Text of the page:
Who Is Elijah Blake?

Industry Lessons and Support From Trey Songz

"I was living with Trey. [The label] had bought him this little studio house so Troy Taylor, who discovered him, was there and he had a room. I had like a little basement area and Trey didn’t necessarily live there but he came to record because all the equipment was there.  That was the most pivotal point in my life because I was young and I’m watching him work and he was cutting off his braids and going through the haircut and some people didn’t like it and some people liked it. It was kind of like, 'Ok is this the album that is going to make or break him?' It was a lot of pressure for that album to be successful. At that time, I was [trying to be] who the label wanted me to be. They were like, 'Go record' and I didn’t know what Atlantic wanted to hear back to further move with the deal. The songs that I was recording, I don’t know if they ever got to them but there was a lot of focus on Trey’s stuff being finalized. But I will say everyone in Songbook wanted me to win." 

 

At that time, I was [trying to be] who the label wanted me to be. They were like, 'Go record' and I didn’t know what Atlantic wanted to hear back to further move with the deal.

"[Trey and I ended up up recording songs for his album.] So I was recording this song with Trey and he was like, ‘Man you really have a gift for song writing. Like you might not know it but you really do. You write great songs. He’s like do something like this for me.’ At that time I was 16 and I was really focused on my music but he was already still, though he hadn’t reach the pinnacle of his career, women still knew who he was and they were like all over him and I was just 16, barely gone through puberty and really focused on my music. I’m like, ‘Were at different points in our lives, I couldn’t really write a song for you. I’m not in the club every night, I can’t even get into the club so what am I going to write? So one day I came home and he was like, “Hey I got this beat and I think you would kill it. Sit here and write it now because I know if I leave it, you're not going to write it."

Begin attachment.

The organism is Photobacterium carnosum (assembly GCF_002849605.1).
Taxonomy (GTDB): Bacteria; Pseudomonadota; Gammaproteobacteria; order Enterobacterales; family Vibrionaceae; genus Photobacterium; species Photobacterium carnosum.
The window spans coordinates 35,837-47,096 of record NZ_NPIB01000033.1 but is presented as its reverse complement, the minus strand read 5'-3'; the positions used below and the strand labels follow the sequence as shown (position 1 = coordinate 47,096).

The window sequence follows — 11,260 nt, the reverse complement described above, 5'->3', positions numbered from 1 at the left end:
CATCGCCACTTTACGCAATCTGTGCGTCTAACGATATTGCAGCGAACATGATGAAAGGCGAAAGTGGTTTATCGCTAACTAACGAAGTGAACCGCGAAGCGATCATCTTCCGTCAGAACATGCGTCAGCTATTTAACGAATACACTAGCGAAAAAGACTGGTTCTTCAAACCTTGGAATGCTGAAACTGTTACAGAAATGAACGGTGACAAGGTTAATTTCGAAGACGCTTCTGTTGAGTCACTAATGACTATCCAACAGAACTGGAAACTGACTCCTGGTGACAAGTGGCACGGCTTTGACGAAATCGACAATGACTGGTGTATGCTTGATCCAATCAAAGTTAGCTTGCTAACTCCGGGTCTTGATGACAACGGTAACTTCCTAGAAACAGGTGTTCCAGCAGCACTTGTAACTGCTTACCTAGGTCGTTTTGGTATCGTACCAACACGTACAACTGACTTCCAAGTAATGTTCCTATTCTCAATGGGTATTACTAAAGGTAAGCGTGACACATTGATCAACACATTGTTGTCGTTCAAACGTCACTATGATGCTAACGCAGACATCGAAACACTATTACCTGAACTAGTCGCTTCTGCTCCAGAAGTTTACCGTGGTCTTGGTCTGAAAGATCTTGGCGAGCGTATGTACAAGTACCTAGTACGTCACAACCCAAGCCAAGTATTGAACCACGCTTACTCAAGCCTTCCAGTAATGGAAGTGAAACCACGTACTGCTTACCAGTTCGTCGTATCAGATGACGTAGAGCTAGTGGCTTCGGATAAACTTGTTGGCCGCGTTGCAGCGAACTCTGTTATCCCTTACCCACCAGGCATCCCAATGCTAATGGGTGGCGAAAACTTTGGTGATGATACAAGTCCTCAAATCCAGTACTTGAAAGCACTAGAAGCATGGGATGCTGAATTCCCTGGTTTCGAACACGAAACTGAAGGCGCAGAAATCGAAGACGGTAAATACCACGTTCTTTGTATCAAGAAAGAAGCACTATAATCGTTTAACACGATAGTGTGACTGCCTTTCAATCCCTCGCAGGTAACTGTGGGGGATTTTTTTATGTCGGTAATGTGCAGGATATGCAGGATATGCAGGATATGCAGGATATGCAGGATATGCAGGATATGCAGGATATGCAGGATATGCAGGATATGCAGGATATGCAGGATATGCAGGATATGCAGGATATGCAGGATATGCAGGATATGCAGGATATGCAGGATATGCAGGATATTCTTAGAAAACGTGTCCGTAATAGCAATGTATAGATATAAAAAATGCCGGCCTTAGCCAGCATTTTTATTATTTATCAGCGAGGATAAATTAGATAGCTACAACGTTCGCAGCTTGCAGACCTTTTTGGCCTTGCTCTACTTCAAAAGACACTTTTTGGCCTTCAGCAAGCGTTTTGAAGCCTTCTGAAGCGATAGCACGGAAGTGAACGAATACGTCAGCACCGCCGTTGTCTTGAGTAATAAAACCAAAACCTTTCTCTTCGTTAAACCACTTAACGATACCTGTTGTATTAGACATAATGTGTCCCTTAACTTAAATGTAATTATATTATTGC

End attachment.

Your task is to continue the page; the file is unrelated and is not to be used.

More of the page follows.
"We sat there and wrote it and that record ended up being 'Jupiter Love,' on the Readyalbum. We wrote it and it was only a first verse and a hook done. And months later, he already picked the tracklist and everything. I didn’t know how much that song was going to be a blessing to me. So I was like, ‘Ok I didn’t get my feature but it’s cool.’ The whole time I was there in that house, I was trying to figure myself out as an artist. Trey never, me being another artist, he never looked at me like ‘Who the hell is this kid?’

 

My goal was always that I wanted to make half a million by 21 or before I turned 21. I was able to accomplish that.

“It’s very competitive in this industry and he always gave me advice because he came from the bottom up. He was telling me, ‘I know there are some people out there that don’t want me to win.’ He was giving me the industry from the inside out, just like all the way through. I always respected him for that. He ended up keeping that record and once it came out, it became a fan favorite on the album so much to where like the royalty checks, because I wasn’t on to a publisher or anything when that song came out. With the royalty checks from that I was able to go get me a penthouse in Atlanta."

"People are always like 'You're so cool and down to Earth.' And I’m like 'I wasn’t like this in Florida.' It’s easy to be this way because I have more money than I ever had my whole life, I’m living how I want to live. My goal was always that I wanted to make half a million by 21 or before I turned 21. I was able to accomplish that. Now if you asked me how I was able to save that and manage it, that’s a whole other story!”

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